http://www.auntminnie.com/index.aspx?sec=ser&sub=def&pag=dis&ItemID=111025&wf=6524

Raj Geria, MD


pererap
Posted: Sunday, August 2, 2015
Joined: 8/31/2011
Posts: 231


Matt makes an excellent point; this seems more like a case of the media (AuntMinnie) jumping the shark to make a story out of nothing. We see the news reporting nonsense on new wonder-drugs, trials that go nowhere, etc. Like our recent experience with the New York Times article about stroke care in the ED, our response, if any, should be couched in terms of appropriate specialty collaboration (lots of data already in print on safety, efficiency of ED POCUS in ectopic eval so no need to bash) and appropriate reporting (a resident collecting 75 cases is not a headline any more than a new green drink that cures cancer).

Bret Nelson
pererap
Posted: Sunday, August 2, 2015
Joined: 8/31/2011
Posts: 231


All very good points.  I get infuriated as I read stuff published online by aunt minnie as they have a long history of bashing emergency ultrasound and posting everything and anything against emergency physicians.  I assumed as steam was blowing out of my ears that this was a manuscript and when I read everyone’s comments and went back I realize that this is just a ridiculous poster at a single site with very flawed science.  And that is evident without seeing all the data.  
I hope that any credible, respectable journal wouldn’t even consider this.

Jerry



Gerardo Chiricolo, MD, FACEP
Vice Chairman, Department of Emergency Medicine
Past Chair, ACEP Ultrasound Section
Chief, Division of Clinical Ultrasound
Director, Division of Emergency Ultrasound
Assistant Professor, Weill Cornell Medical College
NY Methodist Hospital
pererap
Posted: Sunday, August 2, 2015
Joined: 8/31/2011
Posts: 231


I don't disagree that a well-crafted response is in order.

However, if this is just an e-poster by a resident at a radiology conference is there any risk of drawing more attention to the bogus abstract by a formal response from ACEP EUS section?

Not saying that's the case......just wondering.  Will this just disappear if ignored?  Have response ready if it gets bigger or is published in actual journal?  

People with more experience than me with these things should make that call of course.

Matt Dawson
pererap
Posted: Sunday, August 2, 2015
Joined: 8/31/2011
Posts: 231


Can't seem to send the pdf of the slides through the Listserv . The link is

https://www.aievolution.com/acr1501/files/content/abstracts/4351/0077_WallaceSevera.pdf


The disagreement breakdown is unclear from the abstract or slides.  The first example in the slides is a scan where the ED called no IUP and sent to radiology for finding of the ectopic.  This is not a wrong diagnosis but rather staged imaging and evaluation.  The 2nd example is an error of no IUP vs IUP.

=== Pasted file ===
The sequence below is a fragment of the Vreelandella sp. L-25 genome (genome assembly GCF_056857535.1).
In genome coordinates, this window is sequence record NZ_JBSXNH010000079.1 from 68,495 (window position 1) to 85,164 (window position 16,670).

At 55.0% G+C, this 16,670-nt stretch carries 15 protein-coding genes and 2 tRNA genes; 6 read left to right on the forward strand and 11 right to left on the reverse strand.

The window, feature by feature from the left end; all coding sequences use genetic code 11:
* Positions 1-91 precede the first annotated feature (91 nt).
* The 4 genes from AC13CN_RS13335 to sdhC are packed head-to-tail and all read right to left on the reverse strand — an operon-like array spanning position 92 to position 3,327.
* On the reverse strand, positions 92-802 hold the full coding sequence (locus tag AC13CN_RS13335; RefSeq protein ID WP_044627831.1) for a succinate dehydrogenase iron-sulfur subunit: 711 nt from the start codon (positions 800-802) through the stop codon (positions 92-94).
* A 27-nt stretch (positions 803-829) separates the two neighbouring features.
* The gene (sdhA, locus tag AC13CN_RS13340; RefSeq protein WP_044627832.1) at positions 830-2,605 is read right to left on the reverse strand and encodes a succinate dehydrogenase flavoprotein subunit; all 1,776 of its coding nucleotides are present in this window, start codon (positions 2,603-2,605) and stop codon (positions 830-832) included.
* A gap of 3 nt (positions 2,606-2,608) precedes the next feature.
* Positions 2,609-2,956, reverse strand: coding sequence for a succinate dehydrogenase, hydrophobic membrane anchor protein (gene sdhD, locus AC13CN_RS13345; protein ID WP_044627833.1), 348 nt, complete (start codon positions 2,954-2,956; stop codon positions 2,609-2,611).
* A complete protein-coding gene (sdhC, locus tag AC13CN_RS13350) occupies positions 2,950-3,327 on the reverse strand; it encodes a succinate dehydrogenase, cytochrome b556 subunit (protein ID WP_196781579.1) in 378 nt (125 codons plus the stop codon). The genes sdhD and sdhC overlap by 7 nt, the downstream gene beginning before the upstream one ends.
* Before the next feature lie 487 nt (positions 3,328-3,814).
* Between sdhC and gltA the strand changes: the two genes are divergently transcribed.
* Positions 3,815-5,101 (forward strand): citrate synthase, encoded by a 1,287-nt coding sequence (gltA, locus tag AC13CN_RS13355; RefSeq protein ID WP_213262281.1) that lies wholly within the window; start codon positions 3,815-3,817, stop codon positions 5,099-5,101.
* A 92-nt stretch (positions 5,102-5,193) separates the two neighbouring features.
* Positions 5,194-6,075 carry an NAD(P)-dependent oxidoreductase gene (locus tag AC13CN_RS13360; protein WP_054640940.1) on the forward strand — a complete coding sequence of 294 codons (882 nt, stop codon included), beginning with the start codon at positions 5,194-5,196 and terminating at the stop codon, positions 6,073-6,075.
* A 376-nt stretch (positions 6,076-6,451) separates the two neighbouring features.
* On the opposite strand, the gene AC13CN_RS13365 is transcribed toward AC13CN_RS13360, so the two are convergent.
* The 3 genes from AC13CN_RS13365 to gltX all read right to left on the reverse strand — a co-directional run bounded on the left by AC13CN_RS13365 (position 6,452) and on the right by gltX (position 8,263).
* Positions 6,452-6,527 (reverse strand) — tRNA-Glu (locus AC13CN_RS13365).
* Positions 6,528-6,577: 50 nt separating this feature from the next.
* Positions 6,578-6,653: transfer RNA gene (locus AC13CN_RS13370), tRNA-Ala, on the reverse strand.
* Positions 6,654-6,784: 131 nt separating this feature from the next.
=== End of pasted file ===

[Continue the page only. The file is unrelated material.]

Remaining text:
It does not break down how many were staged imaging such as no IUP, sent to rads for ectopic finding to guide intervention vs errors or limited scans.  They also do note (rightly so) that this only based on patients that were sent for US with radiology which involves the premise that these are patients were additional information was needed or the ED provider did not feel they were able to obtain adequate images for a definitive diagnosis.

A conclusion of a 76% accuracy rate is somewhat misleading if many of them are like the first example where the ED diagnosis is correct and an example of staged imaging.  It is also misleading that it is only referral cases only rather than an actual evaluation of all cases.

Based on the references it does not appear the original information was published.  Does anyone know someone from the group/hospital that can weigh in on the details?




Jason T Nomura
pererap
Posted: Sunday, August 2, 2015
Joined: 8/31/2011
Posts: 231


This slide says it all:

Screen Shot 2015-05-21 at 10.32.46 AM.png

The funny thing is that example 1 is a correct interpretation by the EM physician: no IUP. So, they sent it along for a better evaluation of the adnexa, where US tech found the ectopic. Bottom line: appropriate use of point of care ultrasound.
Example 2: Transabdominal study where a sac like structure is seen with TAUS but no definitive GS or YS seen. So the EM physician sent along for a TVUS to be done by the US tech where a small FP that measure less tham 3mm is seen. Bottom line: appropriate use of point of care ultrasound.  

I love the line: "why subject patients to two transvaginal studies?" I think we (and all of our patients) would all agree that a speculum and bimanual exam is much more invasive than an ergonomically shaped endocavitary probe.

This is a great example of spectrum bias. This study probably really illustrates that our teaching of IUP vs no IUP with using discriminatory beta quant HCG is appropriate, allows for more efficient care of patients in the ED and doesn't sacrifice accuracy.

It's up to us to tell that story…

Rob

Robinson M. Ferre, MD, FACEP
Director, Emergency Ultrasound Division
Program Director, Emergency Ultrasound Fellowship
Assistant Professor, Department of Emergency Medicine
Vanderbilt University
File Attachment(s):
Screen Shot 2015-05-21 at 10.32.46 AM.jpg (40985 bytes)

pererap
Posted: Sunday, August 2, 2015
Joined: 8/31/2011
Posts: 231


I agree with Darin and the others that echo the opinion that this "research" is completely petty and has no merit other than to be inflammatory.  To me, the findings actually suggest that ED physicians at Santa Barbara Cottage Hospital are pretty adept at knowing when their bedside study is inadequate and requires more advanced imaging/machinery.  

To produce a response for this at this point would only add legitimacy to it, which would probably be the only legitimacy it would have.  If it gains any real steam beyond Aunt Minnie then I agree with attacking it "officially", but otherwise, leave this garbage on the side of the road.

Sean


Sean P. Stickles, MD
Director of the Division of Emergency Ultrasound
Department of Emergency Medicine
University of Missouri
Columbia, MO
pererap
Posted: Sunday, August 2, 2015
Joined: 8/31/2011
Posts: 231


I found the e-Poster:

https://www.aievolution.com/acr1501/files/content/abstracts/4351/0077_WallaceSevera.pdf

I agree with Matt, Sean, et al, that generating a response to an e-poster, of a poorly interpreted study, by junior radiology residents, from a community hospital, may only serve to generate more controversy. Now if it is published in a journal, that’s another issue.

One of our faculty does part-time shifts there, so I will also reach out for more information.